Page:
helps lead the Braves
ON THIS DATE (October 12, 1914) ... In a nerve racking game that went into the 12th inning at Fenway Park, the Boston Braves returned home and beat the Philadelphia Athletics by a score of 5 to 4 in the third game of the World Series. It was fully as interesting and perhaps more fiercely contested than any other game played for a championship. An immense crowd, one of the largest that has ever watched a baseball game, became intensely interested, as the Braves clung onto the Athletics, who stayed continually in the lead, and forced the home team to play on sheer nerve.
The spectators were in their seats very early and the bleachers were filled to the limit. The roof of the grandstand had a large crowd on it and there were newspaperman from all over the country.
Before the game, Johnny Evers received a Chalmers automobile as the result of being the most valuable player in the National League. Evers had the whole Boston team circling him on the field around the car. Later, ex-Mayor Honey Fitzgerald, representing the Royal Rooters, made a present to manager Stallings. Mayor James Curley, while standing on the roof of the dugout, presented the Boston manager with several tokens of esteem for the many citizens of Boston.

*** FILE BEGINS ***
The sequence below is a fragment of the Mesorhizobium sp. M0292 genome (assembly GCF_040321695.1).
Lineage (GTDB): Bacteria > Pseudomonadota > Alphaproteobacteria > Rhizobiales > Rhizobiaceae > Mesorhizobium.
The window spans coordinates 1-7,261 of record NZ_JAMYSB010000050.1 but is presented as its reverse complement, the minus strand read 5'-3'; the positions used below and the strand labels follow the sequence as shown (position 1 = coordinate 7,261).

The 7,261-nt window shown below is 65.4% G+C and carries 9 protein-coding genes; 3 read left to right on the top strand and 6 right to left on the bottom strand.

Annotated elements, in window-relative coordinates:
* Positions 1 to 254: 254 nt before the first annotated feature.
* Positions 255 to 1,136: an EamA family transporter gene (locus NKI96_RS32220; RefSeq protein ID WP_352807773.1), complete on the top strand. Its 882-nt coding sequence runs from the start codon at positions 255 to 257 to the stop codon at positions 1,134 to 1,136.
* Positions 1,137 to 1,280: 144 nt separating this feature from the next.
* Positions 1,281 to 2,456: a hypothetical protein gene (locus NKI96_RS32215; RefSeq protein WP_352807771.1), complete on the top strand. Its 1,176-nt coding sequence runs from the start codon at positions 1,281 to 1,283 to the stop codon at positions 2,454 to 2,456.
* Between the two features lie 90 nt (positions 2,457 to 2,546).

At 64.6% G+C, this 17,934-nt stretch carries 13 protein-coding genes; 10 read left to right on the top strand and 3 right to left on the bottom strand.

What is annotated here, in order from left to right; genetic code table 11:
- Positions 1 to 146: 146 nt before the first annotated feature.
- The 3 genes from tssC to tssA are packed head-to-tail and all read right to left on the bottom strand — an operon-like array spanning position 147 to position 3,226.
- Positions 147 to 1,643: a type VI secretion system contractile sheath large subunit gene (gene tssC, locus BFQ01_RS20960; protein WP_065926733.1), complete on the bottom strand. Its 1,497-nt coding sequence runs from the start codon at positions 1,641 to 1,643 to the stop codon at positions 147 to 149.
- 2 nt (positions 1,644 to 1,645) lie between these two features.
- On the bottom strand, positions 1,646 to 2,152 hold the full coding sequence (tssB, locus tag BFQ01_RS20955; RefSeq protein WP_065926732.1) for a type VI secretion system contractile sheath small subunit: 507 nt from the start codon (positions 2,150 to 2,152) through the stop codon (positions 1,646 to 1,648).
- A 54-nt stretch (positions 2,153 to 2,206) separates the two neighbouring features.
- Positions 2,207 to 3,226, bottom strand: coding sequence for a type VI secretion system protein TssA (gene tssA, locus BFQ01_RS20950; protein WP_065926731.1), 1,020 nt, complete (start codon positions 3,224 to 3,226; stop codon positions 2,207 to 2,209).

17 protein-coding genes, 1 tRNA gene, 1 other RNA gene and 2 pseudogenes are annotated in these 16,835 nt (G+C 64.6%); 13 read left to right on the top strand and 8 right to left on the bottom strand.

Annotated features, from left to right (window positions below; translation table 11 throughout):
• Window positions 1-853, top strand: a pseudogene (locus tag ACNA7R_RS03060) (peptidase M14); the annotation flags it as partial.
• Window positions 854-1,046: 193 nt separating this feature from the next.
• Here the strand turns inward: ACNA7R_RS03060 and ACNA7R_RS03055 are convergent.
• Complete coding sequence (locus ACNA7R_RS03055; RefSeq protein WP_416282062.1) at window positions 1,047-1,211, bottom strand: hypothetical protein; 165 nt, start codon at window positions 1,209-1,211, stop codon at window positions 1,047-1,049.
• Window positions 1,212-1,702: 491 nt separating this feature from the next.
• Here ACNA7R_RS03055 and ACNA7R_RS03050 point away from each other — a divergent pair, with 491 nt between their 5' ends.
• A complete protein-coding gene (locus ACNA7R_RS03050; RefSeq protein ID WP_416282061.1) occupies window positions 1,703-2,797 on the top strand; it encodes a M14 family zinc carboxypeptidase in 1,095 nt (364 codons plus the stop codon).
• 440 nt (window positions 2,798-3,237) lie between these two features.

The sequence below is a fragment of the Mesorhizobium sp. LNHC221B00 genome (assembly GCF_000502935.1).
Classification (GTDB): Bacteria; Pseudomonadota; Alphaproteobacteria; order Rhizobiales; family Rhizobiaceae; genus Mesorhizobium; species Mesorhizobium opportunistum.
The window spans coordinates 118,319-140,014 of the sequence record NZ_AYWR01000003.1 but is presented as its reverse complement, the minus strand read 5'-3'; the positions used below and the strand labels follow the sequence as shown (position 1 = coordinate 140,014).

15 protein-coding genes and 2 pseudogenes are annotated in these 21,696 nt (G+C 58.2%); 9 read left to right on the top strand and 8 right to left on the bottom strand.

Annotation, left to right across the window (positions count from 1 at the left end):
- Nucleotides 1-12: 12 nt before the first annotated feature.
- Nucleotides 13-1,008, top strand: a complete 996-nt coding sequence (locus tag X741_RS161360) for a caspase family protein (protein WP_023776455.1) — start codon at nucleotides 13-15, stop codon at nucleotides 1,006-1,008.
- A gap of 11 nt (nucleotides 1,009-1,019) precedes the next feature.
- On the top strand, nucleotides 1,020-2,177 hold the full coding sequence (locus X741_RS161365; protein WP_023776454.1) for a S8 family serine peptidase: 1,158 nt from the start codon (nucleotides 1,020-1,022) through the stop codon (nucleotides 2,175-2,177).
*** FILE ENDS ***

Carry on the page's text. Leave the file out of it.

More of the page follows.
The hitting was great on both teams and Lefty Tyler, the Braves starter, at time showed excellent form as did Joe Bush, who started for Philadelphia. Neither man could be considered a great pitcher yesterday, but the support given by the infielders on both teams, was simply marvelous. A long series of brilliant plays had the crowd on the edge of their seats.
There was cheering, bands playing, and horns tooting throughout the last six innings with the object of rattling the Philadelphia players. Even the Braves players were shouting at the A's from the dugout. The players were evidently worked up to the highest pitch of excitement, while the veteran players on the Athletics bench were quietly determined, but made no display of their emotions. Time and time the A's jumped out in front and the Braves attacked them with a determination to fight to the finish.